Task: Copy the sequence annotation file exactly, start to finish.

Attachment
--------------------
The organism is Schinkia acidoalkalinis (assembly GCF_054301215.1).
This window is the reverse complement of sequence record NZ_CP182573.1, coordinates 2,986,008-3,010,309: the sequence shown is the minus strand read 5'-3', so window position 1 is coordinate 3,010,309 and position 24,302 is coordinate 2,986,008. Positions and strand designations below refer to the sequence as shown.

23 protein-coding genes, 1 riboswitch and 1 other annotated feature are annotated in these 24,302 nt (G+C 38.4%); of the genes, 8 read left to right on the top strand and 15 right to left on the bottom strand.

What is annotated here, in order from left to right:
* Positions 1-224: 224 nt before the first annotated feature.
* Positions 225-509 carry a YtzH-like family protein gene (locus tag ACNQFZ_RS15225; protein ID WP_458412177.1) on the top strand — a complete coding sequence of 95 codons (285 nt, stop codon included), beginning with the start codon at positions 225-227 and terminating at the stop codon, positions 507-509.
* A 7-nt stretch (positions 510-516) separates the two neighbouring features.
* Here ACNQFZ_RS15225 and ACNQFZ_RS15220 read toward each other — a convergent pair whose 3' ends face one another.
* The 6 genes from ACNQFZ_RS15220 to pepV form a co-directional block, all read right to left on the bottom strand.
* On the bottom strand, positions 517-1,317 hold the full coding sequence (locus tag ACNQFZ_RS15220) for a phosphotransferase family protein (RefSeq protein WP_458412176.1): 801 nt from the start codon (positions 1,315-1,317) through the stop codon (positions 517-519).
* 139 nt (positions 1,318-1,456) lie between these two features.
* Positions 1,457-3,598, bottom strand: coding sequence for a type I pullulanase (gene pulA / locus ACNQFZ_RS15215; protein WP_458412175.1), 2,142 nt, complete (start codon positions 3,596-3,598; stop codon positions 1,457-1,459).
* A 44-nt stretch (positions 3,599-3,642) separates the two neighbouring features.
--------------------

The organism is Schinkia acidoalkalinis (assembly GCF_054301215.1).
This window is the reverse complement of sequence record NZ_CP182573.1, coordinates 2,986,008-3,010,309: the sequence shown is the minus strand read 5'-3', so window position 1 is coordinate 3,010,309 and position 24,302 is coordinate 2,986,008. Positions and strand designations below refer to the sequence as shown.

23 protein-coding genes, 1 riboswitch and 1 other annotated feature are annotated in these 24,302 nt (G+C 38.4%); of the genes, 8 read left to right on the top strand and 15 right to left on the bottom strand.

What is annotated here, in order from left to right:
* Positions 1-224: 224 nt before the first annotated feature.
* Positions 225-509 carry a YtzH-like family protein gene (locus tag ACNQFZ_RS15225; protein ID WP_458412177.1) on the top strand — a complete coding sequence of 95 codons (285 nt, stop codon included), beginning with the start codon at positions 225-227 and terminating at the stop codon, positions 507-509.
* A 7-nt stretch (positions 510-516) separates the two neighbouring features.
* Here ACNQFZ_RS15225 and ACNQFZ_RS15220 read toward each other — a convergent pair whose 3' ends face one another.
* The 6 genes from ACNQFZ_RS15220 to pepV form a co-directional block, all read right to left on the bottom strand.
* On the bottom strand, positions 517-1,317 hold the full coding sequence (locus tag ACNQFZ_RS15220) for a phosphotransferase family protein (RefSeq protein WP_458412176.1): 801 nt from the start codon (positions 1,315-1,317) through the stop codon (positions 517-519).
* 139 nt (positions 1,318-1,456) lie between these two features.
* Positions 1,457-3,598, bottom strand: coding sequence for a type I pullulanase (gene pulA / locus ACNQFZ_RS15215; protein WP_458412175.1), 2,142 nt, complete (start codon positions 3,596-3,598; stop codon positions 1,457-1,459).
* A 44-nt stretch (positions 3,599-3,642) separates the two neighbouring features.